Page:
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   Sumpah Pontianak  


Sumpah Pontianak

Reviewed by Timothy White

English Title: Blood of Pontianak
Director: B.Narayan Rao
Writing Credits: Hamzah, Abdul Razak
Cast: Maria Menado, Salmah Ahmad, Mustaffa Maarof
Genre: Horror
Country: Singapore
Language: Malay
Year Released: 1958
Runtime: 86 min
Rating: *** (out of four stars)

Alamak!!! The monsters are loose in Singapura in this vintage made-in-Singapore, Malay-language movie about a vicious pontianak. In case you don't know, the pontianak is a (really ugly) female vampire of Malay myth (we hope!), who lives in banana trees and turns into a beautiful woman you can marry if you put a nail into the back of her neck (really!).

One of five pontianak movies made by Cathay-Keris in the late 1950s and early 1960s, Sumpah Pontianak has all the beloved conventions of the genre. One of these conventions, of course, is a number of different monsters, including the orang hutan, a wild and crazy guy who lives in a cave and carries off women; a sort of bird guy with a sort of tiger body who lays eggs, lives in a cave, and grabs women out of windows; and a bat guy who lives in an old house (maybe the caves were all taken?) and carries off women. The bat guy actually starts off as dead guy with a sort of smashed smiley face, who comes to life when a stake is pulled out of his heart; he then somehow changes into a much more pleasant-looking bat guy (he looks like a big soft toy), and instead of raping and killing women, he's looking for one to marry. But he doesn't ask first, and this gets him into trouble.

Another convention of the genre is the singing satay man, and here we are treated to not just one, but two satay songs, both about the pleasures of eating and selling those little roasted bits of chicken, beef, and liver. As is typical of these films, there are a number of songs from a variety of characters, some romantic and heartfelt, others strictly for comedy relief, but all entirely useless in terms of the narrative. Of course, this is what makes them so much fun!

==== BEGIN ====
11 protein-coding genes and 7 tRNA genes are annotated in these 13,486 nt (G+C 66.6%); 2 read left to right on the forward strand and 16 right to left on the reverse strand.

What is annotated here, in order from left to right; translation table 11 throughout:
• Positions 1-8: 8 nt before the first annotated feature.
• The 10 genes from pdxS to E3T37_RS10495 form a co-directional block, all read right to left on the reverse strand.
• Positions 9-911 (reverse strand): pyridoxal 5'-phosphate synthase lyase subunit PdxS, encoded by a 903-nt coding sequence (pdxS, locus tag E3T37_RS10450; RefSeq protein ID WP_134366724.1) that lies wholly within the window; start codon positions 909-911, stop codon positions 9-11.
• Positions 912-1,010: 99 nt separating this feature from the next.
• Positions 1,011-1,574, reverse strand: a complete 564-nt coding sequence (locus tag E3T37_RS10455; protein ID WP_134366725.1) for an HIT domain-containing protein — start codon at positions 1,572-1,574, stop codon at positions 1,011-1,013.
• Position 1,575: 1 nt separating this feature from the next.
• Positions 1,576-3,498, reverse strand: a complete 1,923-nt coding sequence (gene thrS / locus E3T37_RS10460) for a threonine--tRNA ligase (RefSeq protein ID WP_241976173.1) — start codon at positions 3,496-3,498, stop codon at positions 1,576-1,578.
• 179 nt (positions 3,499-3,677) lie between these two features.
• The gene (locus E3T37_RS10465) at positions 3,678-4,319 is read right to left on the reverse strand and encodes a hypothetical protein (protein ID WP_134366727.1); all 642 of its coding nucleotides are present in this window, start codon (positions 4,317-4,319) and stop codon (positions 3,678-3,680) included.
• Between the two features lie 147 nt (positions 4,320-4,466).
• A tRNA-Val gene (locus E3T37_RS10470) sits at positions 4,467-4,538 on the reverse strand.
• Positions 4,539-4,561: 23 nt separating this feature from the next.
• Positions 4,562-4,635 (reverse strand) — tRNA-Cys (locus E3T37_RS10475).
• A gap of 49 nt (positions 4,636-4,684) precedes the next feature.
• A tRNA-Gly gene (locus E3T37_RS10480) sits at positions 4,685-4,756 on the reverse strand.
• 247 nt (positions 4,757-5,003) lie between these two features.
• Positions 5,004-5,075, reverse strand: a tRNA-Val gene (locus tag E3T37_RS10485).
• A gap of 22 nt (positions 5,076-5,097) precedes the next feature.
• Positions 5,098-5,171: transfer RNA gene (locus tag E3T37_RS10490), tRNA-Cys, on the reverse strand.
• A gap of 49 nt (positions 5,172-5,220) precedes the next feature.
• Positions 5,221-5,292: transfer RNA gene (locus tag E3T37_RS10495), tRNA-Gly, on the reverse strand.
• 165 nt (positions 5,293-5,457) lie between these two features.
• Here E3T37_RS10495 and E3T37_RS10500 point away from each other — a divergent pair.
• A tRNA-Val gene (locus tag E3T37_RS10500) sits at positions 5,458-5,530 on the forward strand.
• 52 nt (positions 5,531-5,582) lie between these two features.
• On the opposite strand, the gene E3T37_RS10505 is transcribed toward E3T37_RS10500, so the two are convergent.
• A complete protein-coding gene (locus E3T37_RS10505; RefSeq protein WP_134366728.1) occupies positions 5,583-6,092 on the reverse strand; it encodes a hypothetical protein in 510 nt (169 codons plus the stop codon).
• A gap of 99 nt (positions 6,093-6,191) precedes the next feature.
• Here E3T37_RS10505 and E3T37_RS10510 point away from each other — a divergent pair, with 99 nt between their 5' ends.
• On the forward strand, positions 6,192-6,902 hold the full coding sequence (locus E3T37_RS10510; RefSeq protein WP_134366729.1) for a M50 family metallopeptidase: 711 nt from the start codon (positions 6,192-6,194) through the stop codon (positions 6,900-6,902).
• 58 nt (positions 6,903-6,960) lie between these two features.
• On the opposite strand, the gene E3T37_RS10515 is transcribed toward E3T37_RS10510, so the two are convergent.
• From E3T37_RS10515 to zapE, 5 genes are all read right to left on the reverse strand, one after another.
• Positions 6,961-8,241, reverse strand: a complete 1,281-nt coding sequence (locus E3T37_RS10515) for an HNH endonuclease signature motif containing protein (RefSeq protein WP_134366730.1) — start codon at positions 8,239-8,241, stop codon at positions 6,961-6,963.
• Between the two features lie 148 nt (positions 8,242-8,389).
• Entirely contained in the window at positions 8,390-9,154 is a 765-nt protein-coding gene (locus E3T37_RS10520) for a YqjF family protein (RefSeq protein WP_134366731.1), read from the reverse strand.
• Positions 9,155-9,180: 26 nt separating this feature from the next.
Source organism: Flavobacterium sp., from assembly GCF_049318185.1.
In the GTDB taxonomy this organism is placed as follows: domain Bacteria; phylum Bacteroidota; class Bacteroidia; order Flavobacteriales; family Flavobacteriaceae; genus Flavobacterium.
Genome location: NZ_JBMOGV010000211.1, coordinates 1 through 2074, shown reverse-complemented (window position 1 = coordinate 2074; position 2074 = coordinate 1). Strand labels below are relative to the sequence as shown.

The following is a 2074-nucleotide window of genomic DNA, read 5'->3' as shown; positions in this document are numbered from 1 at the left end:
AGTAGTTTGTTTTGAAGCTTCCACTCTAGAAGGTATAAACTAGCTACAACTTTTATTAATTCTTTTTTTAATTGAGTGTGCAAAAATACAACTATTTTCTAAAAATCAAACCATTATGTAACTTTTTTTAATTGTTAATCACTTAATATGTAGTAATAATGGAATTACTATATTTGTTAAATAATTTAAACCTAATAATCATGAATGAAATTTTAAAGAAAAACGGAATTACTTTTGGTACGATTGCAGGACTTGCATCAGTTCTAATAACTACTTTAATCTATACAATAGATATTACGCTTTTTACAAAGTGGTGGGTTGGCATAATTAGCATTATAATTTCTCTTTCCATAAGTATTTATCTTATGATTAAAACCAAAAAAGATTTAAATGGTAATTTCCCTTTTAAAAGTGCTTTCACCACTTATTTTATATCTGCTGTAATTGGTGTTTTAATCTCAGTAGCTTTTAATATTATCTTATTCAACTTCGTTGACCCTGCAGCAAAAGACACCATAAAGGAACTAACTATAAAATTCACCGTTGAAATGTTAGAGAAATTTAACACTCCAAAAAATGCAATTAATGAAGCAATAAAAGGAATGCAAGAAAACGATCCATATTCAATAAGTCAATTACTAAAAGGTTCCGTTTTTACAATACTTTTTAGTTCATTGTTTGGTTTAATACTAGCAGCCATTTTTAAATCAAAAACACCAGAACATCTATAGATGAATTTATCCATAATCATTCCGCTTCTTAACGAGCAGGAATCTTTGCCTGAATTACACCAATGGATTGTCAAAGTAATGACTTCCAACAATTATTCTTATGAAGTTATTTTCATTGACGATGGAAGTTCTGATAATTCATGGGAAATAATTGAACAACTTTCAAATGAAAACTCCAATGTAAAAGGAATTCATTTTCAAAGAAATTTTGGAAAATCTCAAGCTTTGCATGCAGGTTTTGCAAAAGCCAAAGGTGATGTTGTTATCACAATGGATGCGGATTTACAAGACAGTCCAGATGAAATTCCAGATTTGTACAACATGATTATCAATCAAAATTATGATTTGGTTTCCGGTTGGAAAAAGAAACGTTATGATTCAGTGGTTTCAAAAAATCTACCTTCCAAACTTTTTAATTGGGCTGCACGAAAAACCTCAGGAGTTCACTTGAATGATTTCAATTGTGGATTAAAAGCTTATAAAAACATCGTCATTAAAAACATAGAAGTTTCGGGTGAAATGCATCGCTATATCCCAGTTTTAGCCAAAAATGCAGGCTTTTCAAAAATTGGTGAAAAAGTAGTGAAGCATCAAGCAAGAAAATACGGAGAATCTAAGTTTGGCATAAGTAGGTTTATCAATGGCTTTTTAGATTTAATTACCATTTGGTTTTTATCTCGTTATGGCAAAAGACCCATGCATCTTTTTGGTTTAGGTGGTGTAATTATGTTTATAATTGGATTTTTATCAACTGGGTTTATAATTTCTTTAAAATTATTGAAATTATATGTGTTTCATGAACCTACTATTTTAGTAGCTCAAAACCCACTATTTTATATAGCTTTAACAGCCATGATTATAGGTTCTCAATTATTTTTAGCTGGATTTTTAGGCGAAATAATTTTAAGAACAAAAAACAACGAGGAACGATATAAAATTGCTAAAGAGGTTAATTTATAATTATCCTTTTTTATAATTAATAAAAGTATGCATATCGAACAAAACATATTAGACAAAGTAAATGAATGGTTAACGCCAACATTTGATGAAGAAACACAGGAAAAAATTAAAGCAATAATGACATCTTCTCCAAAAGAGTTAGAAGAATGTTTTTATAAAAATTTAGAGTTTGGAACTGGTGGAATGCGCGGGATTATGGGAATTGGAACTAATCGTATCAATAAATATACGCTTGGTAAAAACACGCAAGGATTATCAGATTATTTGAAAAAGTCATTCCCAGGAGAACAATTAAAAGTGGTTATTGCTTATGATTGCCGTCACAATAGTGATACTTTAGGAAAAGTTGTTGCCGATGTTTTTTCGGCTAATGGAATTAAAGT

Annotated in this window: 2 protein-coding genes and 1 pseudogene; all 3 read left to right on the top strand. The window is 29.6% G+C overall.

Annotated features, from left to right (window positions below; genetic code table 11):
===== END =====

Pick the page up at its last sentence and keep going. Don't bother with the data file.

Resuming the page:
The real star of the film, however, is the pontianak herself. She is simply misunderstood, and wants only to live a peaceful life and to save her daughter, Maria, who, because she is prone to wandering off in the jungle by herself, is in need of frequent saving. Although beleaguered by the ignorant villagers, the pontianak comes through for Maria every time, and in the end, Maria gets over her perpetual helplessness long enough to return the favor. Her mother, unfortunately, must decline Maria's invitation to live with her and her husband (who wasn't in on the decision), as she has important pontianak business to attend to.

If you are a fan of old Malay movies, cheesy monster movies, or B movies in general, you must see this! Sure, the story doesn't make much sense, but what does these days? Truly, you won't believe what your eyes are seeing and your ears are hearing. And, after seeing this one, you may never walk near a banana tree again!